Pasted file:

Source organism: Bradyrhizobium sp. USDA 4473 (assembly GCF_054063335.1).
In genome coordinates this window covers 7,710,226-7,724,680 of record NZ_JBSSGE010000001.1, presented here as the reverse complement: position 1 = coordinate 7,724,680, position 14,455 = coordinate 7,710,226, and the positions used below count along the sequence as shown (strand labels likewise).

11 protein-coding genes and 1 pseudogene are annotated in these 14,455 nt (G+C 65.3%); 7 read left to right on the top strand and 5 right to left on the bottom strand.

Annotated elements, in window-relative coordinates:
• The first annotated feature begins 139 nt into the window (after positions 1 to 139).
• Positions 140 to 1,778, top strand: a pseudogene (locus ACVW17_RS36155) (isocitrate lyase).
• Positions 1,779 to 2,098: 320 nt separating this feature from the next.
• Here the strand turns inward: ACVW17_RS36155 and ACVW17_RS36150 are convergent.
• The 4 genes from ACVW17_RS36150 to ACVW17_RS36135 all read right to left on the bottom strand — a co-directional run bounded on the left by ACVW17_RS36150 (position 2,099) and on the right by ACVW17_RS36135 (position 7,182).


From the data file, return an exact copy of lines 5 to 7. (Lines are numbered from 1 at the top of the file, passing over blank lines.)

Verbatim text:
• The first annotated feature begins 139 nt into the window (after positions 1 to 139).
• Positions 140 to 1,778, top strand: a pseudogene (locus ACVW17_RS36155) (isocitrate lyase).
• Positions 1,779 to 2,098: 320 nt separating this feature from the next.